Artículo Indefinido - Indefinite Article
In English there are two indefinite articles:
a (or an)
In Spanish there are four indefinite articles:
|Un||Singular (male)||a man||un hombre|
|Una||Singular (female)||a door||una puerta|
|Unos||Plural (male)||some checks||unos cheques|
|Unas||Plural (female)||some windows||unas ventanas|
Remember in Spanish:
The indefinite article must agree with the gender of the noun
The indefinite article usually refers to an unspecified person or thing.
Quiero un libro - I want a book.
Tiene una idea - He has an idea.
The indefinite article can also refer to just one of something:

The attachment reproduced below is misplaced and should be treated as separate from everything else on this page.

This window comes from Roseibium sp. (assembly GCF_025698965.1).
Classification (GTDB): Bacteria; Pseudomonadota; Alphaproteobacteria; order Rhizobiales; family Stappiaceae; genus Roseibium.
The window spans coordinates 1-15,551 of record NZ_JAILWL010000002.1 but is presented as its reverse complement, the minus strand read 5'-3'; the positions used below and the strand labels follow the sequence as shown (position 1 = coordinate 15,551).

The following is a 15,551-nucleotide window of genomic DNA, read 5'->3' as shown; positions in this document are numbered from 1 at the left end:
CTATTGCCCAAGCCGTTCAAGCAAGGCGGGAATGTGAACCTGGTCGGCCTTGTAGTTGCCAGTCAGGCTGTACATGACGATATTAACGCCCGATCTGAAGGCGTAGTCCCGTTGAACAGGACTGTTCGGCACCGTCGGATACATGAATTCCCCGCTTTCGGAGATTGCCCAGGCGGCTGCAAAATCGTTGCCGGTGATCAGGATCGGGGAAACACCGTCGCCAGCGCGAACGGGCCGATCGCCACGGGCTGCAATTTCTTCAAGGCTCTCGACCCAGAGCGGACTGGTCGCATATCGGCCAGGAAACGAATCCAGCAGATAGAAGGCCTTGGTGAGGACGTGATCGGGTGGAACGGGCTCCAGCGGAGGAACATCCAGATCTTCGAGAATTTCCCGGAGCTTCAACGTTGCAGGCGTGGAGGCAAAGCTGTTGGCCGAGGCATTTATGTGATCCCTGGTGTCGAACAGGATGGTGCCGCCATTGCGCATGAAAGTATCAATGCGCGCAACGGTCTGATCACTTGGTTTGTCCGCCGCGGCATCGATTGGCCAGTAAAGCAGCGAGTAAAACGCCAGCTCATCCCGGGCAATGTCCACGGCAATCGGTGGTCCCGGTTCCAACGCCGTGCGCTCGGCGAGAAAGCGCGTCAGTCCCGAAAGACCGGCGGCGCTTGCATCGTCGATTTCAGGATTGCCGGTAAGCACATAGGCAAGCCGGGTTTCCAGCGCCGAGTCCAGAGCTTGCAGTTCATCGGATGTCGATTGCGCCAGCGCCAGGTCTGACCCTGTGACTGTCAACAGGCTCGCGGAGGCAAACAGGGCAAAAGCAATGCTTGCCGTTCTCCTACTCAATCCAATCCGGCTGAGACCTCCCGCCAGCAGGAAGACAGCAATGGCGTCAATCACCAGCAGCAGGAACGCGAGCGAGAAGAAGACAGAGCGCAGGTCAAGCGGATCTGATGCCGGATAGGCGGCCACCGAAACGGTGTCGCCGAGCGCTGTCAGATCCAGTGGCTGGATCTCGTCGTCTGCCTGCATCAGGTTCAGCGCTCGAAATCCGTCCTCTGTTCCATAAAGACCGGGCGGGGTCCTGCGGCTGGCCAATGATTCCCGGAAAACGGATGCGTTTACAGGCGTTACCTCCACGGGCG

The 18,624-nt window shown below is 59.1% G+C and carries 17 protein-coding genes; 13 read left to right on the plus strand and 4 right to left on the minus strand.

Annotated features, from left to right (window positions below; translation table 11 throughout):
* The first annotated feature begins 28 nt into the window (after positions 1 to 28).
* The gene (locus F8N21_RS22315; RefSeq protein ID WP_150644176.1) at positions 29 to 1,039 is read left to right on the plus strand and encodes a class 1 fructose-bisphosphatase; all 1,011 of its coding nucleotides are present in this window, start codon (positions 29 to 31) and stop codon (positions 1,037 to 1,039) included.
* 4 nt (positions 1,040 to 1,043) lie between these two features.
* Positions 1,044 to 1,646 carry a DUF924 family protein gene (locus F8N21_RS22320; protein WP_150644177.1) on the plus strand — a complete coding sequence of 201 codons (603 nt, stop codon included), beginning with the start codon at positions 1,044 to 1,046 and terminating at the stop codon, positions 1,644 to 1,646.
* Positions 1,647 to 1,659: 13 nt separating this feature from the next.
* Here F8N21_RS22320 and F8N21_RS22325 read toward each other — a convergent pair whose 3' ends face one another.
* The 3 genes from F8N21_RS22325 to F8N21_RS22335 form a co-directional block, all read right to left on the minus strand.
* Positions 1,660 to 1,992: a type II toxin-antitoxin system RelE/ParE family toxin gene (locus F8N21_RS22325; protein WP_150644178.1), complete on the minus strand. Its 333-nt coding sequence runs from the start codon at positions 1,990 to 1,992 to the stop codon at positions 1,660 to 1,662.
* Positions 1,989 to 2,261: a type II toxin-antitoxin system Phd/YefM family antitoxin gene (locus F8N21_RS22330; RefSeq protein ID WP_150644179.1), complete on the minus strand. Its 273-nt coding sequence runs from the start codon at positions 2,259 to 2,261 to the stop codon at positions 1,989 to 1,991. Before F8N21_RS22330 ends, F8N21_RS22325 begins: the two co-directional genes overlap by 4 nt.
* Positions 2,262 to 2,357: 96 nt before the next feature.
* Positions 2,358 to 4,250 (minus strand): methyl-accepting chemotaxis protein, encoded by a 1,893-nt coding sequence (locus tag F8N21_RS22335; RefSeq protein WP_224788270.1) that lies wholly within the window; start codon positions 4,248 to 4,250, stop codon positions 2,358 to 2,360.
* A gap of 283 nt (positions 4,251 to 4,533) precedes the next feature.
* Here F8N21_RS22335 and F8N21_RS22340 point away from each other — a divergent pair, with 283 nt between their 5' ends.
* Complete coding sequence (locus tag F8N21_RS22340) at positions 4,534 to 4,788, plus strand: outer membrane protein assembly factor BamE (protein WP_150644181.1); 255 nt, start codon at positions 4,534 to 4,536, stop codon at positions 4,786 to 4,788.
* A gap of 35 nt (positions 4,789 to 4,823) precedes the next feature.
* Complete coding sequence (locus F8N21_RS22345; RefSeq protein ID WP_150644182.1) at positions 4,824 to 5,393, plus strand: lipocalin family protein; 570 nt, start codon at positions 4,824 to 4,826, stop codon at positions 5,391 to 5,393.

Hay un estudiante en la sala - There is one student in the room.
The plural indefinite article means some:
Compré unas naranjas - I bought some oranges.
When refering to a person's profession, the indefinite is not used in Spanish, although it is used in English.
Soy profesor - I am a teacher.
Ana quiere ser médica - Ana wants to be a doctor.
If unos or unas is used before an item that exists in the plural to refer to a single object (as "pants" or "glasses" in English), the article can mean "one" or "one pair":
Necesito unas tijeras. I need a pair of scissors.
Because many Spanish nouns and adjectives are not different, use of un or una indicates that the noun is meant:
Juan es cobarde John is cowardly Juan es un cobarde John is a coward.
Using unos or unas before a number means "approximately"
El terremoto duró unos veinticinco segundos. The earthquake lasted approximately
twenty five seconds.